There is no shortage of exceptional fathers depicted in Hollywood films: Mufasa ("The Lion King"), Chris Gardner ("The Pursuit of Happyness"), Gil Buckman ("Parenthood"), Marlin ("Finding Nemo"), and Mac MacGuff ("Juno") are just a few of the characters who truly exemplify the "protect-and-provide" tropes of fatherhood.

But today, we’d like to give a special shoutout to the unconventional fathers and father figures, whose methods may be questionable, messy, and sometimes downright dangerous (we’re looking at you, Léon), but ultimately share the same goals: do the best they can in the best way that they can… and maybe teach them some cool stuff along the way.

 

Daniel Hillard (“Mrs. Doubtfire”)

 

 

We begin with the most wholesome example. This 1993 film finds the recently divorced Hillard (Robin Williams) so desperate to spend more time with his three children, Lydia (Lisa Jakub), Chris (Matthew Lawrence), and Natalie (Mara Wilson), that he creates an elaborate, prosthetic persona as an older woman — the titular Mrs. Euphegenia Doubtfire — to get hired as their nanny.

Predictably, his Mrs. Doubtfire is eventually exposed, and the rouse blows up in his face. While we never condone lying, he only did so in order to not miss out on any major events in his children's lives, and that, to us, makes him a stand-up father.

 

Sonny Koufax (“Big Daddy”)

 

 

When Julian (Cole and Dylan Sprouse), later known as "Frankenstein," arrives on Sonny’s (Adam Sandler) doorstep, Sonny does what any immature, irresponsible and not-at-all-versed-in-the-art-of-raising-children human faced with that situation would do: pretend he’s the kid’s father, aka his best friend Kevin Gerrity (Jon Stewart), and assume all responsibility for him.

But despite using Julian to pick up women, taking him to bars, and teaching him how to throw sticks to trip up roller skaters and pee on buildings, he also teaches him important life skills, inspires him to enroll in school, and ultimately, when everything hits the fan, utters this line, “I would die for this kid just so he wouldn't have to feel one ounce of sadness." Heartwarming. 

 

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Léon (“The Professional”)

 

 

You might think we’re crazy for this one, but Léon (Jean Reno) might actually be the shining example of unconventional father figures. When Mathilda’s (Natalie Portman in her film debut) entire family is murdered, she is reluctantly taken in by her neighbor Léon, who also just so happens to be a professional hitman. After learning what Léon does, Mathilda begs him to teach her his “trade” so that she can avenge her younger brother’s death.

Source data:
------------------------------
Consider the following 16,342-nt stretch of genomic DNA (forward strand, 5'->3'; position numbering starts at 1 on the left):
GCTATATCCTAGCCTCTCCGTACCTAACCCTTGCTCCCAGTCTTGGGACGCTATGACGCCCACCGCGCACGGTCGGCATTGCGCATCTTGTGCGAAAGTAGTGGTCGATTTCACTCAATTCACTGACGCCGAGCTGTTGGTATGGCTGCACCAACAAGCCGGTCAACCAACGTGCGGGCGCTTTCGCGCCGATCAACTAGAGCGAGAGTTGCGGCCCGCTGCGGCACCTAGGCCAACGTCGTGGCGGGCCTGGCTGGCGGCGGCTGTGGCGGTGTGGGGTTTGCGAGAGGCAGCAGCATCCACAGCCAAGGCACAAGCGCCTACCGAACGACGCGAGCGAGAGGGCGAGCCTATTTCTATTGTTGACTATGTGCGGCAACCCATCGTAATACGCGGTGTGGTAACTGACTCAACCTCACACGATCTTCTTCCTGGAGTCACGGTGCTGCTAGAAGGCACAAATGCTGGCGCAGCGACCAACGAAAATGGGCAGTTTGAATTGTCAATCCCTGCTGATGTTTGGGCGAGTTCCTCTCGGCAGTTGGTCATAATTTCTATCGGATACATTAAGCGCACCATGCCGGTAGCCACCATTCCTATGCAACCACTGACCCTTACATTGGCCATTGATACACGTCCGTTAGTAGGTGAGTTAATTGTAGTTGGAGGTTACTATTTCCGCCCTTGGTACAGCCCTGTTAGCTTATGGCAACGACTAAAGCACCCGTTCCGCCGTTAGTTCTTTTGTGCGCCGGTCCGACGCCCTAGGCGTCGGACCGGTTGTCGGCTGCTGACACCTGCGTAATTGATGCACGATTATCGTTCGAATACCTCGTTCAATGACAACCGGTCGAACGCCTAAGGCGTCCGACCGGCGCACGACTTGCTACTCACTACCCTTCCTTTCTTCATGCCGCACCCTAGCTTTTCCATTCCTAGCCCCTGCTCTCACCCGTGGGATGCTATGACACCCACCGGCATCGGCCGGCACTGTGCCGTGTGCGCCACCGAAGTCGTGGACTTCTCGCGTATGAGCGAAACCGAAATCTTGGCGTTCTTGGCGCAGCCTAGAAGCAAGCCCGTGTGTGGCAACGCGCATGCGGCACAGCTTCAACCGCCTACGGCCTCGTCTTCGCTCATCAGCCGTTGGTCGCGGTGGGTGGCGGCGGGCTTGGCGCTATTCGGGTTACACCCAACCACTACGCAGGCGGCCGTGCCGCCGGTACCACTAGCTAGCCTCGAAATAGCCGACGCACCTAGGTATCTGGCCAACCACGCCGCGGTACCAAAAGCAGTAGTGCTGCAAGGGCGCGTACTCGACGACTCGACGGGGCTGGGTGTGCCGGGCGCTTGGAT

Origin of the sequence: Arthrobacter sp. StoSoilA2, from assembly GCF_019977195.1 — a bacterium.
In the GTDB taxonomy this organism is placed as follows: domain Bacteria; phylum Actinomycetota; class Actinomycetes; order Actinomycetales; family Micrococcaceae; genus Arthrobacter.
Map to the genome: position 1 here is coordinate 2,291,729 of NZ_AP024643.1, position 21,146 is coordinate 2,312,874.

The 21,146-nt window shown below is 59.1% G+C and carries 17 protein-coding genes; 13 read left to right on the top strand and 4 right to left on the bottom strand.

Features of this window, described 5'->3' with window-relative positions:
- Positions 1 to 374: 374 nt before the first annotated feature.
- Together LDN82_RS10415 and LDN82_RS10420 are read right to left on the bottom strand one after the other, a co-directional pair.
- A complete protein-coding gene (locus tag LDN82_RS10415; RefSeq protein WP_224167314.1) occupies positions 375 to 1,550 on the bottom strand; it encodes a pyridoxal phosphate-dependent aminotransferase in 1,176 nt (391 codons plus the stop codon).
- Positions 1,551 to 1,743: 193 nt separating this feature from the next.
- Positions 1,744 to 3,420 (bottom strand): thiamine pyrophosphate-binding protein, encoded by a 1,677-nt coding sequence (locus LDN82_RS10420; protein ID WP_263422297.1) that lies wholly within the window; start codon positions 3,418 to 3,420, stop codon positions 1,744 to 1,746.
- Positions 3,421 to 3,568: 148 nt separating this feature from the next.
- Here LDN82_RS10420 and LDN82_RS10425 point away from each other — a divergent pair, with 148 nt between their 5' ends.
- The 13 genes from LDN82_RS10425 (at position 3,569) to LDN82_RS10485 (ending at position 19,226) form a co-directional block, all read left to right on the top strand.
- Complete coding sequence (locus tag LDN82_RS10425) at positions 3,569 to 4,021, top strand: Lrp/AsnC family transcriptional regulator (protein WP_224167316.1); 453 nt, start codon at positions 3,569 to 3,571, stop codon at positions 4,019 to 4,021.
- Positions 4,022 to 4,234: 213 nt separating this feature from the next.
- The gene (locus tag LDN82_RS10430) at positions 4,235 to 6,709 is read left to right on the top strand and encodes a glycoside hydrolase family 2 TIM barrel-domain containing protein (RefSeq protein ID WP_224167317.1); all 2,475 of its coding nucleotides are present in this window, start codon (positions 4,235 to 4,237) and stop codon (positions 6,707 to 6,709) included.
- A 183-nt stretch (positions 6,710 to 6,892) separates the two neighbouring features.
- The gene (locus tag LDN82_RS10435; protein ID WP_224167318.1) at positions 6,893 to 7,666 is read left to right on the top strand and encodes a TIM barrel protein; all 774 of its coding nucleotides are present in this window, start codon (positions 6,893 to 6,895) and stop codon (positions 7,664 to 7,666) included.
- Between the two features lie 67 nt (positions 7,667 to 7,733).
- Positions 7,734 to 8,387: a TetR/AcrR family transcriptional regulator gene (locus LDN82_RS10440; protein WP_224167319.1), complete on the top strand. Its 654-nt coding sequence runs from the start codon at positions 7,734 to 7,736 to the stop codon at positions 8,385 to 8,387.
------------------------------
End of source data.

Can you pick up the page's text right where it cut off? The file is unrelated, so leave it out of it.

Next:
The relationship that forms between them — he trains her in various weaponry and “cleaning,” while she keeps the home and teaches him to read — is most unusual and unconventional, but also moving, and more than satisfies the criteria of fatherhood, especially as it climaxes in a most father-like sacrifice.

 

Michael Chapman (“Life with Mikey”)

 

 

Michael Chapman (Michael J. Fox) used to be a child star, but, when his career fizzled, he switched gears and became an agent. But after an encounter with cunning young pickpocket Angie Vega (Christina Vidal), Chapman goes a little too far in his attempt to capitalize on this next-generation “child star.” However, despite his misguided over-eagerness, he also provides Angie with a way to repurpose her skills for good and a place to stay while simultaneously helping her through issues at home and with her family.

 

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Ben Healy (“Problem Child” / “Problem Child 2”)

 

 

While wildly different movies, like Chapman, John Ritter’s Ben Healy goes above and beyond the conventional methods (and patience, understanding, and acceptance) to help a kid out of a bad situation. Junior (Michael Oliver) is a “problem child,” ultimately inciting the end of his adoptive father Ben Healy’s marriage to Flo and nearly imploding his subsequent relationship with Annie in the sequel (both played by Amy Yasbeck).

Junior also steals Ben’s car and drives it through his grandfather’s (Jack Warden) store, wrecks a carnival, schemes with an inmate and so much more. And while we don’t recommend putting up with or excusing this type of behavior in your child, Ben continued to do so because of his unwavering determination to be the first person to love Junior unconditionally and not let him down.

 

Morris Buttermaker (“The Bad News Bears”)

 

 

Played by both Walter Matthau and Billy Bob Thornton, Morris Buttermaker is an alcoholic, former minor league baseball player, who takes on a team of misfits. His initial coaching methods are undoubtedly suspect, maybe a little cruel, and exactly what he was hired not to do for this team who already endured so much. But as time goes on, the ragtag group has an effect on him, and he on them, culminating in a final showdown that proves Buttermaker worthy of this category and classification.

Happy Father’s — and unconventional Father Figures — Day!

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